In the character of Gatsby, Fitzgerald glamorises the figure of the gangster in 1920s America. With reference to appropriately selected parts of the novel, and relevant external contextual material on gangsters in America in the 1920s, give your response to the above view.
The Great Gatsby is a novel in which Fitzgerald repeatedly and unapologetically glamorises gangsters and their lifestyle, especially with regards to how he portrays their vast wealth. In examining this claim a good place to start would be clarifying what a gangster is: “a member of an organised criminal gang.” This definition fits many characters in the novel, most of all Gatsby, who is the most focussed upon and glamorised of all.
To glamorise something is to, “make something seem glamorous or desirable, especially spuriously so.” Surely Gatsby’s lifestyle is the epitome of this. He is the embodiment of success and the American Dream, complete with mansion, wealth and extravagant cars. Nick describes his house as, Fitzgerald makes clear that the source of Gatsby’s affluence is the shady, “business,” he is involved in. In this way Fitzgerald suggests that being involved with gangsters is a legitimate method of accumulating wealth, and therefore glamorises the figure of the gangster in 1920s America.
To Fitzgerald’s readers this would have been nothing new. In the 1920s gangsters were almost regarded as celebrities, and they had lifestyles to match. In the public eye gangsters such as ‘Lucky’ Luciano had it all: money, fame, clothes and women. In the book The Gangster in American Culture, David Ruth wrote, “the latest styles marketed the gangster as an avid consumer who invested the time and expense necessary to stay on the leading edge of fashion.” This captures Gatsby perfectly. Fitzgerald, through the character of Gatsby, sends out the message to his readers that organised crime is little more than a get-rich-quick scheme, and this could be interpreted as an attempt to glamorise the gangsters of the 1920s.
Further support for this proposition can be found when we consider Nick’s wholly positive reactions to Gatsby, despite the fact that he knows more about his shady dealings than any of the other central characters. Nick paradoxically states, “Only Gatsby…was exempt from my reaction – Gatsby, who represented everything for which I have unaffected scorn.” Even though Nick knows he should be repulsed by Gatsby’s lifestyle, he can’t help but be drawn to it. He even claims that, “Gatsby turned out all right in the end,” completely disregarding the violence that prematurely terminated Gatsby’s life. Fitzgerald, through Nick, stubbornly only considers what was good about Gatsby and his gangster lifestyle and uses Nick’s narration to thoroughly glamorise the figure of the gangster in 1920s America.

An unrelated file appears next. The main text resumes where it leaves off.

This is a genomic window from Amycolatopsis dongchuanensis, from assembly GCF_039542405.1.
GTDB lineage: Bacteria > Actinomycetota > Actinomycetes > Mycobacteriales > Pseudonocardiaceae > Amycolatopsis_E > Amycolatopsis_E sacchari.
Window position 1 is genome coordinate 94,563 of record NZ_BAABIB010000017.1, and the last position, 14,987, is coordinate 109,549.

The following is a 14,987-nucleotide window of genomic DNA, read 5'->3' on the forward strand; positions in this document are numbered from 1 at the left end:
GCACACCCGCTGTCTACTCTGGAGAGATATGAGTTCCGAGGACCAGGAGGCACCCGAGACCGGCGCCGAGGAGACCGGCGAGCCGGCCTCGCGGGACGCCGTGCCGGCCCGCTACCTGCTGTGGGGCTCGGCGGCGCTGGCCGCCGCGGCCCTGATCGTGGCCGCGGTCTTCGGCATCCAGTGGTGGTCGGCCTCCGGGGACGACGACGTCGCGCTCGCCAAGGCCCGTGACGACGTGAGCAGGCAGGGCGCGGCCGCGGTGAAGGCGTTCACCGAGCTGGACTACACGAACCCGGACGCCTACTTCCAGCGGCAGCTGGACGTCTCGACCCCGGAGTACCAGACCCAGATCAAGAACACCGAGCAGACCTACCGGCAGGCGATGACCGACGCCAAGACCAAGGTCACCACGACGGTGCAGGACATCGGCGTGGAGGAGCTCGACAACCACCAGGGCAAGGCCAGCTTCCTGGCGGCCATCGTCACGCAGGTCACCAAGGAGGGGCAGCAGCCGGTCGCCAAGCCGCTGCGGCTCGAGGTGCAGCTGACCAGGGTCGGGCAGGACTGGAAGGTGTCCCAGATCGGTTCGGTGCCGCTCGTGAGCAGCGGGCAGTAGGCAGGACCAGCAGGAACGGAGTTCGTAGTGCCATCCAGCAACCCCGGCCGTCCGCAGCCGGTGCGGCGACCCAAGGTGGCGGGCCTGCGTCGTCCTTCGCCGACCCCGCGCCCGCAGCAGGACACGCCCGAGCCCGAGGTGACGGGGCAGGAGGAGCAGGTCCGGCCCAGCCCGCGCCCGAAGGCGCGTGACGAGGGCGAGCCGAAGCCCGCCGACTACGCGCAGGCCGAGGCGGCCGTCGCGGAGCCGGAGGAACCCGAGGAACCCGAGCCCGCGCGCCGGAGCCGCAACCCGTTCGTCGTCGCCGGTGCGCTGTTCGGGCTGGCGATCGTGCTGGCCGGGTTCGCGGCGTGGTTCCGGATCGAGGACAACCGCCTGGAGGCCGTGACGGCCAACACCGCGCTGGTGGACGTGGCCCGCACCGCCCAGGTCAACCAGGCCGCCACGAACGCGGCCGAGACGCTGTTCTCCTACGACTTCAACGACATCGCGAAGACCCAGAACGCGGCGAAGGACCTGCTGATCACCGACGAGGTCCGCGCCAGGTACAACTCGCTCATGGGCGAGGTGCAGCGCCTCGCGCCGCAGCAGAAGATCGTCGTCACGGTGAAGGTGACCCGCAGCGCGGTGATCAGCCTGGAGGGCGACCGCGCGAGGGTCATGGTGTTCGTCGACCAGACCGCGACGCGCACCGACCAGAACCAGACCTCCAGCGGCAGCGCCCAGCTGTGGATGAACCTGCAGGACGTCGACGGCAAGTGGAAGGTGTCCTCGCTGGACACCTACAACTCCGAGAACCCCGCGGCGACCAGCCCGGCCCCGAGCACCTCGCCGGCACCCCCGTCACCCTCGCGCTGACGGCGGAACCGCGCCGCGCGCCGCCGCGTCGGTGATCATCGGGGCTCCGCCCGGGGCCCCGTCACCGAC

Culture always seems to idolise those that live above the law, and the 1920s were no exception. Gangsters were masters of the art of manipulation, presenting glamorous lives in order to attract new recruits and victims. Media latched onto this front and glorified it. Popular novels and films at the time depicted the gangster life as something romantic, and it could be argued that Fitzgerald, through The Great Gatsby, was capitalising on what was selling well at the time, and he glamorises the figure of the gangster in 1920s America because he knows that is what the people wanted to read.
Thirdly, Fitzgerald suggests that a lifestyle of organised crime brings power. This is clearly displayed in the scene where Gatsby is let off from receiving a ticket. He produces, “a white card from his wallet, he waved it before the man’s eyes.” When questioned about this by Nick, he ambiguously replies, “I was able to do the commissioner a favour once, and he sends me a Christmas card every year.” This suggests that Gatsby has gained so much power and notoriety from his criminal activities that the law no longer applies to him. Fitzgerald presents us with a character who is above even the law itself; a clear glamorisation of the figure of the gangster in 1920s America.